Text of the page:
AN: With all of the ups and downs in the earlier parts of my life, one would think my greatest obstacle was presented to me in my early teens. But not so! It was in my thirties, when life on the outside was really wonderful, that I noticed these subtle ways I minimized my worth. To put it in simple terms, I just didn’t feel I was “good enough.” Finding my way through these feelings was the first step in becoming more authentic in my life and connecting at a deeper level with those around me.

LS: For what challenge or adversity are you most grateful?

AN: Through dealing with the difficult feelings that I was experiencing in my thirties, I found my next calling. I started a women’s group that lasted for seven years and found that so many of us grapple with the same challenges and think that we are alone in our experiences. I realized what a blessing it is to be surrounded by a network of fearless, likeminded people in our lives—that a support system really helps us in our growth.

LS: Are there any challenges you are going through now?

AN: As I am building a business, I am learning how to deal with uncertainty and make the best decisions from the information I have.

LS: What is the greatest lesson you have learned from your fans over the years?

AN: I have learned that there is great power in dialogue and exchange. So often I have written pieces that seemed more interesting to me because it was about something I was going through. It was these pieces that have gotten the most interesting responses. I am lucky that I feel like I am in a conversation with my fans, and they write back to me with their thoughts. And, of course, their thoughts spark something new in me.

I really have learned there is great power in the collective.

LS: What’s the best advice you have ever been given?


You can’t judge another person’s decisions until you have really walked in their shoes. And, “life is too short not to have dessert!”

You must have figured it out by now that I don’t skip dessert.

LS: What are you most proud to have manifested in your life?

AN: I am most proud of manifesting a multidimensional life—one that speaks to different sides of me and makes me feel whole. I have always wanted to lead a life that blurred on the edges, that was not solely defined by one role or one way of being.

LS: What is your favorite way to unwind?

AN: I started taking up Flamenco three years ago, and it is one of the biggest gifts to myself. I simply get lost in the music, the poetry in the lyrics, and the movements in the dance.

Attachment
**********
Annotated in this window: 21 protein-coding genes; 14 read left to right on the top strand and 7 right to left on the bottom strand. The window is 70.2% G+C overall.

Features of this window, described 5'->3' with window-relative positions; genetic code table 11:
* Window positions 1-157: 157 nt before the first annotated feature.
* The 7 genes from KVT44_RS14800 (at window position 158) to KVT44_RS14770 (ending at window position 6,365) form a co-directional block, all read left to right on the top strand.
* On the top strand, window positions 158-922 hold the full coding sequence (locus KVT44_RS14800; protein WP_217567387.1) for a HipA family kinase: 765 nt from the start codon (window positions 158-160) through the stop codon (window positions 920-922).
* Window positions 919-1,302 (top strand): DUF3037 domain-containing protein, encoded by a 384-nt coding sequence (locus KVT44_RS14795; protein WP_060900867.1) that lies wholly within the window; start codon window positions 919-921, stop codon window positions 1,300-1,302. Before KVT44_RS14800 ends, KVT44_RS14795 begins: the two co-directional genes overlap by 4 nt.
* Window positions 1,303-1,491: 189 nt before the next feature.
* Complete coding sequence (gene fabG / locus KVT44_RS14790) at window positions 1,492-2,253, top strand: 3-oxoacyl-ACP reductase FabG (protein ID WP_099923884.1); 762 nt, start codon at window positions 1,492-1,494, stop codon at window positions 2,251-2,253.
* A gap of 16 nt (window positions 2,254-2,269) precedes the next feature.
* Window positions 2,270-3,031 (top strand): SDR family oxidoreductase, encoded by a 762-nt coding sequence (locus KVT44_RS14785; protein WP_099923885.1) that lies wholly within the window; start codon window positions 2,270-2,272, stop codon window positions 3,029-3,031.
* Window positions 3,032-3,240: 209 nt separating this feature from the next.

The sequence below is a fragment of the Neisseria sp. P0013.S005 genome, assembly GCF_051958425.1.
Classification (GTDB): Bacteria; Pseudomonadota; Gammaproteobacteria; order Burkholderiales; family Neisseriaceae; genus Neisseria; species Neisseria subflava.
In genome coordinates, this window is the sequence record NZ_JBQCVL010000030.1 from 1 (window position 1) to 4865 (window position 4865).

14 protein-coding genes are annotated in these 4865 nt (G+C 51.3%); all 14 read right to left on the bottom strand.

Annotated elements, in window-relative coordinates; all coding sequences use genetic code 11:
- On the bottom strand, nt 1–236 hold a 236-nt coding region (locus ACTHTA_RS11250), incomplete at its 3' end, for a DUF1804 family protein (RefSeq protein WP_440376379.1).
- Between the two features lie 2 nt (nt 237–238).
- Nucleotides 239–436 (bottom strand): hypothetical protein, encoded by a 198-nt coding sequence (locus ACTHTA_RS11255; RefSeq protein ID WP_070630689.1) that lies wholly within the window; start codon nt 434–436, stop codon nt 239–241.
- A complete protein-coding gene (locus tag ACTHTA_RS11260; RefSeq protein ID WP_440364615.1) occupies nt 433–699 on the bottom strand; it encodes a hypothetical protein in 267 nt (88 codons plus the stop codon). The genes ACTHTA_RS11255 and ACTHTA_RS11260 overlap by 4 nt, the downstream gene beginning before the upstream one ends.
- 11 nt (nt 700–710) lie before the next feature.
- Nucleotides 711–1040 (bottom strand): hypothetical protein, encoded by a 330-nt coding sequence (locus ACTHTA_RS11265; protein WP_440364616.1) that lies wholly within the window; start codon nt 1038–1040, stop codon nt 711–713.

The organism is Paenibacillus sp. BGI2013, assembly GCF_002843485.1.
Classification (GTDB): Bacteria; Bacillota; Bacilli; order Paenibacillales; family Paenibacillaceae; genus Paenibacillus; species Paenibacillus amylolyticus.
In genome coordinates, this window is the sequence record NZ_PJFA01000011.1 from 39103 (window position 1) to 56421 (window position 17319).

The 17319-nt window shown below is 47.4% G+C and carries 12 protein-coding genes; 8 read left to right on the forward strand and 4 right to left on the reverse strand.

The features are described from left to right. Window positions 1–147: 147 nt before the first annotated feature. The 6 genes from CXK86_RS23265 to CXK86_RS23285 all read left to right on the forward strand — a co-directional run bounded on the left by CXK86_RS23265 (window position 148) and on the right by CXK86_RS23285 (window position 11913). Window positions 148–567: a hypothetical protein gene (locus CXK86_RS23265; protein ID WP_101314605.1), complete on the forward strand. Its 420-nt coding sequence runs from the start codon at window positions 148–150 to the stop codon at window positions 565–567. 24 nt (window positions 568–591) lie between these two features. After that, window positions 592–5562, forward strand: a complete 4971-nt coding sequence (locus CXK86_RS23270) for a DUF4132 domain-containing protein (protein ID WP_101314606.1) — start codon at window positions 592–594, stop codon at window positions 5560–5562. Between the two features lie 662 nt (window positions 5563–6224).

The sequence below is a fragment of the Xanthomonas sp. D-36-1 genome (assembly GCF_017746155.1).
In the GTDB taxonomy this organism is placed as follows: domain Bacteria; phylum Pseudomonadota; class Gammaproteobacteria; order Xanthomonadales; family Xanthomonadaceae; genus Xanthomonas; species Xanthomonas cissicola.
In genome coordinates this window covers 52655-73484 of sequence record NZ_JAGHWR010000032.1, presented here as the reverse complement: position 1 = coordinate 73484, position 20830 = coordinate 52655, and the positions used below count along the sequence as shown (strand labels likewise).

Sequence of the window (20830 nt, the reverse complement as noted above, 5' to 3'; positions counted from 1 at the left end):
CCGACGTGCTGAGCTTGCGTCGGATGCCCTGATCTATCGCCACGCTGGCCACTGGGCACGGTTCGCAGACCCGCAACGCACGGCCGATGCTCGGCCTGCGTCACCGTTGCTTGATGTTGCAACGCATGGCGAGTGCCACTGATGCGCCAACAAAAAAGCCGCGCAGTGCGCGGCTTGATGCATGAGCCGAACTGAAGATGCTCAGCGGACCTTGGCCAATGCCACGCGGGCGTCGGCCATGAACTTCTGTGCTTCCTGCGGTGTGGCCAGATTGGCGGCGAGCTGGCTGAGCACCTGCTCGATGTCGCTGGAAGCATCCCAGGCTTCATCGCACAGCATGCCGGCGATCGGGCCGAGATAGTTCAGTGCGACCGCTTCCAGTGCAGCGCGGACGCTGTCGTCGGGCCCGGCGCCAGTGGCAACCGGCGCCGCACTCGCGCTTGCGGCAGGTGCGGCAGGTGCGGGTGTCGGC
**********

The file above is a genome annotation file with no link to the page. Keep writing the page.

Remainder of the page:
LS: What are you most grateful for right now and why?

AN: I am most grateful for my health. It sounds corny but true. I lost one of my dear friends to breast cancer last month, and it was both a privilege and a real heartbreak to see what she was going through these past few years. Good health is a real gift.

LS: What is your biggest regret?

AN: I don’t have regrets. It is an energy drain to second guess ourselves over things that are in the past. Besides, I think we do everything in the best way we knew at the time.

LS: When is the last time you laughed at yourself?

AN: I laugh at myself every day. It’s easy; I have kids that poke fun of me. If they aren’t around, I just have to show up to my flamenco classes. I swear I try to be graceful, but there are times I catch myself in the mirror, and I start laughing. It is contagious; the rest of the class cracks up with me.

LS: What do you think the three biggest keys to manifesting are, from someone who obviously has manifested a big dream?

AN: Start with an idea or image that really resonates from within (it should make you feel excited, alive, and most probably scared), take small steps toward your goal (action is important in achieving dreams), and develop a network of friends who can help you in your goal (studies show that support and guidance from others is key to achieving your goals).

LS: What are you manifesting this year?

AN: I want the message of my recent book, “Pioneers of the Possible: Celebrating Visionary Women of the World,” to reach more people through organizing a women’s conference. Having spoken at many conferences, I feel there needs to be a space for women to really talk and exchange ideas rather than to be a passive audience. I would love to explore different issues of interest for women, whether it is creating women’s entrepreneurship panels or talking about how women have successfully weathered life transitions or made an impact in their world. I am practicing my three keys to manifesting on a daily basis.

Lara Shriftman is co-founder of Harrison & Shriftman Public Relations and has been touted as a fashion/entertaining/PR “expert” in newspapers and magazines including Vanity Fair, Elle, Glamour, The Hollywood Reporter, Departures, The New York Times, The New York Post, Los Angeles Times, The Miami Herald, and WWD. She has authored four books on entertaining, Fete Accompli, Fete Accompli Workbook, Party Confidential, and Party Confidential: New Etiquette for Fabulous Entertaining, and in 2007 launched a line of Party Confidential products on HSN. Lara is also a correspondent for EXTRA! with her own segment, Party Confidential.